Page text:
• Greg Shannon June 5, 2024   Reply →

    12 .months would work. But there must be bipartisan support.

  • John Barker June 5, 2024   Reply →

    While l’m fine with the concept l’d really like to see the broad intent of the suggested program and the really difficult task of implementing it.

    I joined the Army in’59, as the old form of NS was being shut down and in ’65 experienced the new iteration of NS, particularly in 1RAR as the first of many conscrips marched in to the battalion. Interesting times indeed.

    I’d like to think that if we were to introduce NS again, we would learn from any mistakes that may have been made in the past. By both ourselves and others. If we are to to do this let’s get it right.

    Lest we forget.

  • Peter Billington June 5, 2024   Reply →

    Hi Ray,
    Great work and so well-articulated, 18 Year Old’s to do MILITARY / NATIONAL SERVICE is exactly what Australia so critically needs now and forever into the future.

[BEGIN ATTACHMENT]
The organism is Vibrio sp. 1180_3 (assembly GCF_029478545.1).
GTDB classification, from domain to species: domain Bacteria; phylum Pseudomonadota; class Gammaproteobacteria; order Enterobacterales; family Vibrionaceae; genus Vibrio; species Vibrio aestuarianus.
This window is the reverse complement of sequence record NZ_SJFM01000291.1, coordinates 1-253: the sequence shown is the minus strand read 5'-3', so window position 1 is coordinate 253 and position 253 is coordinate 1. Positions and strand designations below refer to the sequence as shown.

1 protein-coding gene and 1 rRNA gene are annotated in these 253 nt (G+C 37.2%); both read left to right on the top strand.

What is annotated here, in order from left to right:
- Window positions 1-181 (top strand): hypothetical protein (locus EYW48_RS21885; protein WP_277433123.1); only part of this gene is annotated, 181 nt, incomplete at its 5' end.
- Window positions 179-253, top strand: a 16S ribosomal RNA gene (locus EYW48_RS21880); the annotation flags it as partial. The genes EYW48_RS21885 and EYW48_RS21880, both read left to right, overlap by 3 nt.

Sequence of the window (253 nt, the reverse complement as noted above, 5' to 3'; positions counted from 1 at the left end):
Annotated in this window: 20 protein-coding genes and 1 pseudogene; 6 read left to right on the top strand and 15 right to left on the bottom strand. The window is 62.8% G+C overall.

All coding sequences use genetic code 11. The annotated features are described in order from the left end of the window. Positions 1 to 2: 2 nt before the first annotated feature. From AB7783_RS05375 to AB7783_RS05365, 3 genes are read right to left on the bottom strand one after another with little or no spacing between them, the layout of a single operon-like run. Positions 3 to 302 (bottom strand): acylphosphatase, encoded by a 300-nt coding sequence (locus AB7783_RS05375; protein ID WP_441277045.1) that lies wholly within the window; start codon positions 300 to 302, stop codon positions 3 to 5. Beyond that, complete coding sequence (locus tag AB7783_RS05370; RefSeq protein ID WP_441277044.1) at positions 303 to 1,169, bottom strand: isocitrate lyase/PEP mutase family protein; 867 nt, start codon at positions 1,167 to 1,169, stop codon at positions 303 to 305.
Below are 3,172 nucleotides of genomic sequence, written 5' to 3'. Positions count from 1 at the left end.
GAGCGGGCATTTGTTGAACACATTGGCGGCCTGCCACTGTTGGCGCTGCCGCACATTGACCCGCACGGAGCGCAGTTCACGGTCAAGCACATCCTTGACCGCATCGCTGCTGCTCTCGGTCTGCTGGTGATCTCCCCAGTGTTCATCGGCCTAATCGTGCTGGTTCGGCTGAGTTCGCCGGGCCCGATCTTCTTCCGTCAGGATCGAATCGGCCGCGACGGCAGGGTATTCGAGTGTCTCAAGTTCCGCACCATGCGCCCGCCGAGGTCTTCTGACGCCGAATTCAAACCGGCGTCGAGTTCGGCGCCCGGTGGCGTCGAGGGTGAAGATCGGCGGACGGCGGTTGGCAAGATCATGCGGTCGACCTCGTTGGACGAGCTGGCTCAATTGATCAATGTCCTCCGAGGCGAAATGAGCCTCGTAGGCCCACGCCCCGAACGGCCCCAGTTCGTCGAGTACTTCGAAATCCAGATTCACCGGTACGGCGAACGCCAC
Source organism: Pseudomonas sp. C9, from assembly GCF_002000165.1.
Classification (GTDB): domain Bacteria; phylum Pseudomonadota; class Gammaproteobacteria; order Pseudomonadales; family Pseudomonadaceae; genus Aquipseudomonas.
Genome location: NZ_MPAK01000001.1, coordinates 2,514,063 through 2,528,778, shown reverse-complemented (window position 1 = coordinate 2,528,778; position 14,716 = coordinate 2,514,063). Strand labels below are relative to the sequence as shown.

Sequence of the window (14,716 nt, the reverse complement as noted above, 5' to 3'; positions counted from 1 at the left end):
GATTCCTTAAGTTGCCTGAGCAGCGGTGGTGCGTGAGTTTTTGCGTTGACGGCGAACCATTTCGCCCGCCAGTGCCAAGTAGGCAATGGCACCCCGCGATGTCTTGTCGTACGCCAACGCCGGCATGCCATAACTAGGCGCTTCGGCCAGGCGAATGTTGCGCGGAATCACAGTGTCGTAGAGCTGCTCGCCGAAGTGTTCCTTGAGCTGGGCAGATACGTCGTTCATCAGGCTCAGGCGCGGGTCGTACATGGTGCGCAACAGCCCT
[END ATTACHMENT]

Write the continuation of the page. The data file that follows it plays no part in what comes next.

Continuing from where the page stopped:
Also, your timing is spot on, as I have only recently admonished Ross Eastgate (in leave a comment) for his Empty Suggestions are Never Going to Float, he wrote in FRONTLINE 1/6/2024.

  • Richard Barry OAM June 6, 2024   Reply →

    If we could see a massive shake up of the ADF from top down and if we could have a Minister who has seen active service and if we can weed out the wokeness then, only then, the recruitment numbers will increase.

    National Service as we saw and was involved with in the 1960’s would never succeed today. Yes, I think it’s a great idea but kids today would never do what we did.

    I’ve always advocated a compulsory twelve months ‘Civilian Service’ in the gap year after Year 12. These folk to be trained in aspects dealing with the cleaning up after fires, floods and droughts etc. They’ll learn respect, comradeship, respect for assets and may start a trade. They’ll have mates for life.

Leave a comment